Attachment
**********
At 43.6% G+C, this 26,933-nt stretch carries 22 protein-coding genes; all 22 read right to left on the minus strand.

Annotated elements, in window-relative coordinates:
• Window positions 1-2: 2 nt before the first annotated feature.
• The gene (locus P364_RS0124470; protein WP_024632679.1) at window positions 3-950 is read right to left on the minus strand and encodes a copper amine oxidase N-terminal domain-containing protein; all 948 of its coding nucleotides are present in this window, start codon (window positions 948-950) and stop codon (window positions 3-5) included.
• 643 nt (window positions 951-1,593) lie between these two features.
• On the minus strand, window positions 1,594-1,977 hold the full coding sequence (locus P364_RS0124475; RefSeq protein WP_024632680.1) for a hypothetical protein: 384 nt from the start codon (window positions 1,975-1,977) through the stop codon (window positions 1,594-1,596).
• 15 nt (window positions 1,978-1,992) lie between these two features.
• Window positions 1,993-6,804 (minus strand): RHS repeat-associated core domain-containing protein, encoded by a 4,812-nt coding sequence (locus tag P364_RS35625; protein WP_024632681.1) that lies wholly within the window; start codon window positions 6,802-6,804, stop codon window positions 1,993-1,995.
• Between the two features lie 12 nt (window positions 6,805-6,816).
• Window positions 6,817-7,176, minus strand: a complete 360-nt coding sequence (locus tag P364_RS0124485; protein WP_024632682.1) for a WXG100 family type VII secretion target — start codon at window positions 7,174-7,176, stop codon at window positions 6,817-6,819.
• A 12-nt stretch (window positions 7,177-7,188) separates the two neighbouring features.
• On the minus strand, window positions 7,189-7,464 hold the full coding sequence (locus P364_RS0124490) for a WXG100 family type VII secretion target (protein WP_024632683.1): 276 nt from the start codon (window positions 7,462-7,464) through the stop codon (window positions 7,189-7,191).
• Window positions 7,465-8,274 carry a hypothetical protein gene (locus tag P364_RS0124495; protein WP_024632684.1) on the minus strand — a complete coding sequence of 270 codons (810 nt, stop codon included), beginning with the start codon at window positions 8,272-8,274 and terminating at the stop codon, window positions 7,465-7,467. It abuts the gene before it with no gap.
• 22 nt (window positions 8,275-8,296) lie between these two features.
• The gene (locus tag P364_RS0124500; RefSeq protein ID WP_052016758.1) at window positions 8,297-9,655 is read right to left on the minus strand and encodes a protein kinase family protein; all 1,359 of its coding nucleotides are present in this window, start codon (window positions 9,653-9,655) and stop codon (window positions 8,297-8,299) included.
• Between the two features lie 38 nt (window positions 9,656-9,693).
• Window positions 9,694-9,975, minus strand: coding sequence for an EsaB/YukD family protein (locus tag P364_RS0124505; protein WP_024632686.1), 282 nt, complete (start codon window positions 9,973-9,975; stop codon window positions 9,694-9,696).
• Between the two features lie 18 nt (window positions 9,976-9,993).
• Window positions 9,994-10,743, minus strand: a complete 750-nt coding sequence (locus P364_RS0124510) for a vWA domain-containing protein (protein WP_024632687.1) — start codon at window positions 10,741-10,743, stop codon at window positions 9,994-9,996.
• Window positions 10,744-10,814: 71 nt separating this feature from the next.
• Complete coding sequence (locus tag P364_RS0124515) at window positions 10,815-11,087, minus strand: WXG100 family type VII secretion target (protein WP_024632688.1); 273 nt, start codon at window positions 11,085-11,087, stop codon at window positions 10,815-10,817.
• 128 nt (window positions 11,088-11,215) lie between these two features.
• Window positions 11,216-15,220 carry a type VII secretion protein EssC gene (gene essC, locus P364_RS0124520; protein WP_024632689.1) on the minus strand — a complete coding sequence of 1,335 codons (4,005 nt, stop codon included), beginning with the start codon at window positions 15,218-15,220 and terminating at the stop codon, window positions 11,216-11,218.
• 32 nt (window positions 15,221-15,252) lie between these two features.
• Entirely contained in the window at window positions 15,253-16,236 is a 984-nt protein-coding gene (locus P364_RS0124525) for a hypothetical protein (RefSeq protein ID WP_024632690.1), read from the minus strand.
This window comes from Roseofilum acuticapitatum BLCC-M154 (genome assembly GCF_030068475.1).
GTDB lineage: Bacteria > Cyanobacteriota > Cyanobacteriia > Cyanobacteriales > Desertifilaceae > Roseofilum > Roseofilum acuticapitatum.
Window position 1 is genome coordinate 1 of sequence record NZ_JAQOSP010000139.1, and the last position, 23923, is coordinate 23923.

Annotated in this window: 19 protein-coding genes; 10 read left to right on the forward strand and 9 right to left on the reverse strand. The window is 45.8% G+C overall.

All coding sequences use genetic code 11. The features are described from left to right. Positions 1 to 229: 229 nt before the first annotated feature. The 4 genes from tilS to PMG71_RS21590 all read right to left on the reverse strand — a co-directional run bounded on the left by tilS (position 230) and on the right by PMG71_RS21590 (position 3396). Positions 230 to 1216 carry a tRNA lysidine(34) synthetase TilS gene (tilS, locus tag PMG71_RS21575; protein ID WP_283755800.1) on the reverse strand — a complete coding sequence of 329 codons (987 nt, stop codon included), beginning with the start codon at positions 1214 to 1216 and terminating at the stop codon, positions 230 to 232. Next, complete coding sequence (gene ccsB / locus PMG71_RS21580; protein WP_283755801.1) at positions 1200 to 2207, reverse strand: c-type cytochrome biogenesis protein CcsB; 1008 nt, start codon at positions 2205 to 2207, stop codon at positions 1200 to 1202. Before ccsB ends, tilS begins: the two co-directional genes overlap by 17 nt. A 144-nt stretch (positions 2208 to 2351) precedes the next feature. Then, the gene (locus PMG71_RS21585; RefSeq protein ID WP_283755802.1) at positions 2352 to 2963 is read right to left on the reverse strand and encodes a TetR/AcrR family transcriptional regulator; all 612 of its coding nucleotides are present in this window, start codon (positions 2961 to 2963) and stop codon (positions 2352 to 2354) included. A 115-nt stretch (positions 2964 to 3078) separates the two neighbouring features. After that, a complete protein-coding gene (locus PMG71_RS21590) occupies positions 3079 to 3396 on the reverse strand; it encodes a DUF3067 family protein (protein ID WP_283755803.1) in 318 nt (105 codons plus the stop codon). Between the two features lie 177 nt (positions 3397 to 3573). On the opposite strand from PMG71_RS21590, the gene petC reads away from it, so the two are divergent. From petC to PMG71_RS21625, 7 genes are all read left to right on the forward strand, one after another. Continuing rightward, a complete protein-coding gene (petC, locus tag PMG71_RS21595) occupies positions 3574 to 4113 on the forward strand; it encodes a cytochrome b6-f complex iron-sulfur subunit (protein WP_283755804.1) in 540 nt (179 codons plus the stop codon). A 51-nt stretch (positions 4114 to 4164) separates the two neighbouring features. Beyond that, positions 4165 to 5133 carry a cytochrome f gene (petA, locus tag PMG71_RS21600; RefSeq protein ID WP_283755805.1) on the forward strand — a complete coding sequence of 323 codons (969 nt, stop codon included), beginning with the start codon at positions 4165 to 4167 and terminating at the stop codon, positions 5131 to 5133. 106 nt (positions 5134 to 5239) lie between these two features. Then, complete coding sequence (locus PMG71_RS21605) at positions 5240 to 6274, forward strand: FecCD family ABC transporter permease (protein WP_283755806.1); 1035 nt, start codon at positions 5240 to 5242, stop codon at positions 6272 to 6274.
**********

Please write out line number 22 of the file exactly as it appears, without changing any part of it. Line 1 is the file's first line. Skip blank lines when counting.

• 128 nt (window positions 11,088-11,215) lie between these two features.